Wow. The amount of time we spend trying to force life into predictable patterns can’t be worth the effort, can it?
I do it. Most of us do it. We’ve learned that the fruit at a particular grocery is usually fresh enough, so we return to that store every week or so to make a purchase. We have friends who never show up for events, so we stop expecting them and eventually stop inviting them. We have favorite authors whose new titles we eagerly anticipate and pre-order online. Simple.
We line up all of our expectations, good and bad, but then some of our careful predictions don’t pan out. Shops go out of business. People experience midlife smackdowns. The idolized bestselling author writes a stinker. We’re forced to reassess, which can be annoying if there isn’t enough spare time to do the necessary search-and-replace. Things keep changing. How are we supposed to keep up? Complex.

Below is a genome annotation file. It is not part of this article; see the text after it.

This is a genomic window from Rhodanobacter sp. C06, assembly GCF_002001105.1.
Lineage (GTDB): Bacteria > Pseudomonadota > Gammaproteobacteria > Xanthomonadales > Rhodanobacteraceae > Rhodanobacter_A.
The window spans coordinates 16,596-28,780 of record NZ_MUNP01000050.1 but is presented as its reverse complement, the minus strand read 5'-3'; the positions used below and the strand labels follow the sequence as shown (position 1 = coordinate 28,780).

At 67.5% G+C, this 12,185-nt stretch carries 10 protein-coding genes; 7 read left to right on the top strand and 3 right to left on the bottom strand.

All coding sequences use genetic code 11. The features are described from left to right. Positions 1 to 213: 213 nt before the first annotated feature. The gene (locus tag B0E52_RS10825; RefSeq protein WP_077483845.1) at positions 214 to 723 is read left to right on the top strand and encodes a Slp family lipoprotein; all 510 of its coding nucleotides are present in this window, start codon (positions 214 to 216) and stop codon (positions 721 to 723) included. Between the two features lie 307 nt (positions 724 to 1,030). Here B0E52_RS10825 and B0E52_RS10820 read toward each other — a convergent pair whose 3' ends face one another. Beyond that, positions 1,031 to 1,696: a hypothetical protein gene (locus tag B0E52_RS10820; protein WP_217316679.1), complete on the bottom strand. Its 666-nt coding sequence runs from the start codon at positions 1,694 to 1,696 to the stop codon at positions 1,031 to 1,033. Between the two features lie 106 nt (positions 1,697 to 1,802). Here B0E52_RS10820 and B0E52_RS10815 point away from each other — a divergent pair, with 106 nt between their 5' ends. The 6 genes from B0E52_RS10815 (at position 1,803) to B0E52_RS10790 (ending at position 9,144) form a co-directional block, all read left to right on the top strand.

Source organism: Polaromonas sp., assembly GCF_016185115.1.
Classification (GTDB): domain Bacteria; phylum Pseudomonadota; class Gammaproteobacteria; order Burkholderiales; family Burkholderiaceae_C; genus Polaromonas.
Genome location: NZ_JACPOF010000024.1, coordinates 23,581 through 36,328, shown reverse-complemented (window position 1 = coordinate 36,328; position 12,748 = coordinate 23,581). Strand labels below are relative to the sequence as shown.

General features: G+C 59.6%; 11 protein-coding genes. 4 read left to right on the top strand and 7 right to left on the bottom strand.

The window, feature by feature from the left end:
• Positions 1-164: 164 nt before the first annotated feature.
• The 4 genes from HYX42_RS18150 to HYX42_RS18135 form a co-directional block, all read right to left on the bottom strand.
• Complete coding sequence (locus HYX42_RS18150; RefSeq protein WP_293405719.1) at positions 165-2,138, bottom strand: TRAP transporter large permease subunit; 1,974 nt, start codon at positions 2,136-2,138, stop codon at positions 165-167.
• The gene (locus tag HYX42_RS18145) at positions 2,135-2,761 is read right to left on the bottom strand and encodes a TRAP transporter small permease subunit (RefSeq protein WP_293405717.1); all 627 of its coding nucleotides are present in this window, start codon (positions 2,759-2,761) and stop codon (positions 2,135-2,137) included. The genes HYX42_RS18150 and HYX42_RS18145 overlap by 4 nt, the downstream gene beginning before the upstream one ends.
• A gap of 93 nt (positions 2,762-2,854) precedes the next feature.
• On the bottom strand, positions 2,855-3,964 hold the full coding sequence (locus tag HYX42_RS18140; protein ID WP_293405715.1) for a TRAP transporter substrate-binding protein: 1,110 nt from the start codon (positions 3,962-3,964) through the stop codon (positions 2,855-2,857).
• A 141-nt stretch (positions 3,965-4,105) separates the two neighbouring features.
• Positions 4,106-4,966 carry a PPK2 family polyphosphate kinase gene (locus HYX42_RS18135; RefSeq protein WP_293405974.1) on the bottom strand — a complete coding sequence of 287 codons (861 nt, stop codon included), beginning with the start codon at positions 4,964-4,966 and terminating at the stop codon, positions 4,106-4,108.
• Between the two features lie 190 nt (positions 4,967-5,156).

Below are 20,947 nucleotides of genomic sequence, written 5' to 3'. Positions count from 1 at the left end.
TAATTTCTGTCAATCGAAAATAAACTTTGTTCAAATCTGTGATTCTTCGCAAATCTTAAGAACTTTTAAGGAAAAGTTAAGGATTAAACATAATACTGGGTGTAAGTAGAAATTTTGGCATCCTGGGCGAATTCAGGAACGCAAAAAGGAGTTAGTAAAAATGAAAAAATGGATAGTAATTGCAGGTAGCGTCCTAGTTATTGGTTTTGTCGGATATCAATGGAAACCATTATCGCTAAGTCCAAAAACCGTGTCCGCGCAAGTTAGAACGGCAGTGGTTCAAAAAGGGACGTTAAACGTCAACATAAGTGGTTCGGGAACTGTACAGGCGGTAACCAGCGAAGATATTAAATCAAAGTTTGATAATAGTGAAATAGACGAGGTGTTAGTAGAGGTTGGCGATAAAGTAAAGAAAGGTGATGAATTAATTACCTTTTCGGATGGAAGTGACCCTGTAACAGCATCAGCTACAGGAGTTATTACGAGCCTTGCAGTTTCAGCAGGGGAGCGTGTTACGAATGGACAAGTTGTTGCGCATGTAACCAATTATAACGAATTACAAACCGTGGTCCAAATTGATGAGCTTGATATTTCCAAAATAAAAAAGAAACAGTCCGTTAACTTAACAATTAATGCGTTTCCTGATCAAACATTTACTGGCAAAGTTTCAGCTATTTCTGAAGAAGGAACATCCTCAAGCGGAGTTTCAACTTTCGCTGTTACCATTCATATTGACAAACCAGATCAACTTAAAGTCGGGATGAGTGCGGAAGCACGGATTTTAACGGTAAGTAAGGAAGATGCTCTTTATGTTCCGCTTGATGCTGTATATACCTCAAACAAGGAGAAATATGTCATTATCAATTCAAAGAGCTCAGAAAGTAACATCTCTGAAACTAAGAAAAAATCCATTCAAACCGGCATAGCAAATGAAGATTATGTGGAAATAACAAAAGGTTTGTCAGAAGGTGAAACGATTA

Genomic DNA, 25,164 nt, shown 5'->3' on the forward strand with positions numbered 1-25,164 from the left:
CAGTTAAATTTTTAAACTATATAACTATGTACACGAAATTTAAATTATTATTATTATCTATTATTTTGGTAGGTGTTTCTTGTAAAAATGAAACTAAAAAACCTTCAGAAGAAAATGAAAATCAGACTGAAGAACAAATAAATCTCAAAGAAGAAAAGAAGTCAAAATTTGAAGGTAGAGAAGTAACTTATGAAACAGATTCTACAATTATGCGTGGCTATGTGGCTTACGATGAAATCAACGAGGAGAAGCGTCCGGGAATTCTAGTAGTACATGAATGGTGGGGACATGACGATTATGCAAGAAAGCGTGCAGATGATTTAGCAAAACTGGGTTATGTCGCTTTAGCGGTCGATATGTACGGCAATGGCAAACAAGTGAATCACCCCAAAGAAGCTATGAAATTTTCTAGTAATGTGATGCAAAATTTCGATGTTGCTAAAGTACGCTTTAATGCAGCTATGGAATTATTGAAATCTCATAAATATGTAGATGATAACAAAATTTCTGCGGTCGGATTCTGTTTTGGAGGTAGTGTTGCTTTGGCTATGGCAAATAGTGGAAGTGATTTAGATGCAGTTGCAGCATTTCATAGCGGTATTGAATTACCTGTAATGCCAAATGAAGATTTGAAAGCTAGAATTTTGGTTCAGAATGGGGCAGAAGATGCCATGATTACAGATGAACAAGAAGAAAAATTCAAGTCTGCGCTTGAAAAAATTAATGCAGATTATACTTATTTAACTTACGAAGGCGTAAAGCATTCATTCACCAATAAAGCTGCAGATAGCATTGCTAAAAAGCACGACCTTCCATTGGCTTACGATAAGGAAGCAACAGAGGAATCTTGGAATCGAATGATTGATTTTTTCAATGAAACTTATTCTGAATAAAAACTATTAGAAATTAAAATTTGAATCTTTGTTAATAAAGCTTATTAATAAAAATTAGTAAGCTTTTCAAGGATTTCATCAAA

When we’re pressed for time is probably when we’re most likely to rely on shortcuts, checklists, or other people’s recommendations. If we’re not also short on money, then it can be tempting to just pay experts to do the job, but that means we need to figure out who the real experts are. Talk about complexity!
Simplifying seems expedient and wise, at first glance, but life doesn’t lend itself to efficiency or streamlining. Real life is messy, business is constantly changing, and people are mercurial. It never gets easier. Well, maybe it gets easier to accept that it’s so hard.
Everybody loves a winner. They say my granny was always more interested in the losers. I’m afraid I inherited her affinity for the underdog. Or maybe I watched this cartoon one too many times when I was a child:
When in this world, the headlines read
Of those whose hearts are filled with greed,
And rob and steal from those who need,
To right this wrong with blinding speed goes…
I really ought to fight that tendency.